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BLACKMAN v. DISTRICT OF COLUMBIA

May 10, 2001

MIKEISHA BLACKMAN, ET AL., PLAINTIFFS,
V.
DISTRICT OF COLUMBIA, ET AL., DEFENDANTS. JAMES JONES, ET AL., PLAINTIFFS, V. DISTRICT OF COLUMBIA, ET AL., DEFENDANTS.



The opinion of the court was delivered by: Paul L. Friedman, United States District Judge

OPINION AND ORDER

On September 13, 2000, the Court issued a Memorandum Opinion and Order awarding plaintiff Michael Edmonds $32,709.25 in attorneys' fees and costs. The Court ordered defendants to pay a portion of the attorneys' fees and all of the costs immediately and stayed the payment of the remainder of the fee award "pending the outcome of the Petties appeal and/or until the [fee] cap [enacted by Congress] expires or is repealed." Blackman v. District of Columbia, Civil Action No. 97-1629, Opinion at 3 (D.D.C. Sept. 13, 2000). Plaintiff seeks payment of the balance of the fee on the ground that the court of appeals has now decided Petties. Defendant opposes the motion. Upon consideration of the arguments of the parties, the Court finds no reason to maintain the stay. It therefore grants plaintiff's motion and directs the District of Columbia immediately to pay the remainder of the attorneys' fees previously awarded.
I. BACKGROUND
These consolidated actions were filed under the Civil Rights Act of 1964, 42 U.S.C. § 1983, to enforce the rights of the plaintiff class members under the Individuals with Disabilities Education Act ("IDEA"), 20 U.S.C. § 1400 et seq., and Section 504 of the Rehabilitation Act of 1973, 29 U.S.C. § 701 et seq. Plaintiff Michael Edmonds is a member of the Blackman class. On September 13, 2000, the Court issued a Memorandum Opinion and Order in which it analyzed plaintiff Edmonds' August 30, 1999, motion for attorneys' fees and costs under the framework set forth in Blackman v. District of Columbia, 59 F. Supp.2d 37 (D.D.C. 1999) ("Blackman II"). See Blackman v. District of Columbia, Civil Action No. 97-1629, Opinion at 1 (D.D.C. Sept. 13, 2000) (Memorandum Opinion and Order regarding the claim of Michael Edmonds) ("Blackman III"). Plaintiff originally sought $33,595.00 in attorneys' fees and $27.25 in costs for a total of $33,622.25. The Court concluded that plaintiff was reasonably entitled to $32,682 in attorneys' fees, a reduction of $913.00, along with the $27.25 in costs, for a total award of $32,709.25.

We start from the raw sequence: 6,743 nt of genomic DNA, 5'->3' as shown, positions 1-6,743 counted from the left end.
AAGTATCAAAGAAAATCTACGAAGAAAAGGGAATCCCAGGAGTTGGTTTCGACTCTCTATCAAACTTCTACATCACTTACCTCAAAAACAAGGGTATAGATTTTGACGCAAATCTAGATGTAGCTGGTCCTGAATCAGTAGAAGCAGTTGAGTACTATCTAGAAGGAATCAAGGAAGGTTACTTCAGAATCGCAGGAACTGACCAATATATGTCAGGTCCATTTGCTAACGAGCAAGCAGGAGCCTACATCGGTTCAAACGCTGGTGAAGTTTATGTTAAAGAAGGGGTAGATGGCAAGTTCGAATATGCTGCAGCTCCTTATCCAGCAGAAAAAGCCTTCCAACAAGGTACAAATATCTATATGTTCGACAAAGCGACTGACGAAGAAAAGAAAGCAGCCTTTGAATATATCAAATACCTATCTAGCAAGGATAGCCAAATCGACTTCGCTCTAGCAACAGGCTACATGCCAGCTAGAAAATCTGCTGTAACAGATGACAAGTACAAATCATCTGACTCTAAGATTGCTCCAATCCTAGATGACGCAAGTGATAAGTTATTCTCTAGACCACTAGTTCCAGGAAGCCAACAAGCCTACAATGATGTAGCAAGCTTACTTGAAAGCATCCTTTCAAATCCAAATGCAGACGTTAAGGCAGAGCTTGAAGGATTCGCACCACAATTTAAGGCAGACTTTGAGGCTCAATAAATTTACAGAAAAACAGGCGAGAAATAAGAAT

Although the Court awarded plaintiff $32,709.25 in attorneys' fees and costs, defendants were required to pay only $287.25 of the award at that time — $27.25 in costs plus $260.00 in attorneys' fees — because of the statutory limitations of Section 129 of the District of Columbia Appropriations Act of 2000, Pub.L. No. 106-113, 113 Stat. 1501 (1999).*fn1 Section 129 set a cap of $60 per hour and an overall cap of $1,560 per student with respect to proceedings brought against the District of Columbia under the IDEA.*fn2 In its September 13, 2000 Opinion and Order, the Court stayed payment with respect to the remainder of the award of attorneys' fees pending the expiration or repeal of the statutory cap and/or a decision by the court of appeals in Petties v. District of Columbia, Civil Action No. 95-148.

This Court has held that the statutory cap does not limit the Court's authority to award reasonable attorneys' fees in cases brought pursuant to the IDEA, even though the statutory cap may limit the District's ability to pay the full amount of the fees awarded in a given fiscal year so long as the fee cap remains on the books. See Calloway v. District of Columbia, Civil Action No. 99-0037, Order (D.D.C. May 14, 1999). The court of appeals affirmed this Court's decision in Calloway, holding that the statutory cap does not limit the power of a court to award attorneys' fees above the amount set by the cap, only the authority of the District to make payments of attorneys' fees in excess of the cap. See Calloway v. District of Columbia, 216 F.3d 1, 9-12 (D.C. Cir. 2000).
In Petties, another class action suit in which plaintiffs have challenged the District's delivery of special education services, the Court held on May 12, 1999 that the statutory cap on attorneys' fees (at that time Section 130) does not apply at all to actions brought pursuant to 42 U.S.C. § 1983 to enforce rights accorded under the IDEA. See Petties v. District of Columbia, Civil Action No. 95-148, Motions Hearing (D.D.C. May 12, 1999) ("5/12/99 Tr.") at 77-86, 97-103; see also Petties v. District of Columbia, 55 F. Supp.2d 17, 18 (D.D.C. 1999). On October 6, 2000, the court of appeals decided that it had no jurisdiction to review this Court's award of attorneys' fees in Petties and would not have jurisdiction until this Court enters a final judgment in that case. See Petties v. District of Columbia, 227 F.3d 469, 472 (D.C. Cir. 2000)
II. DISCUSSION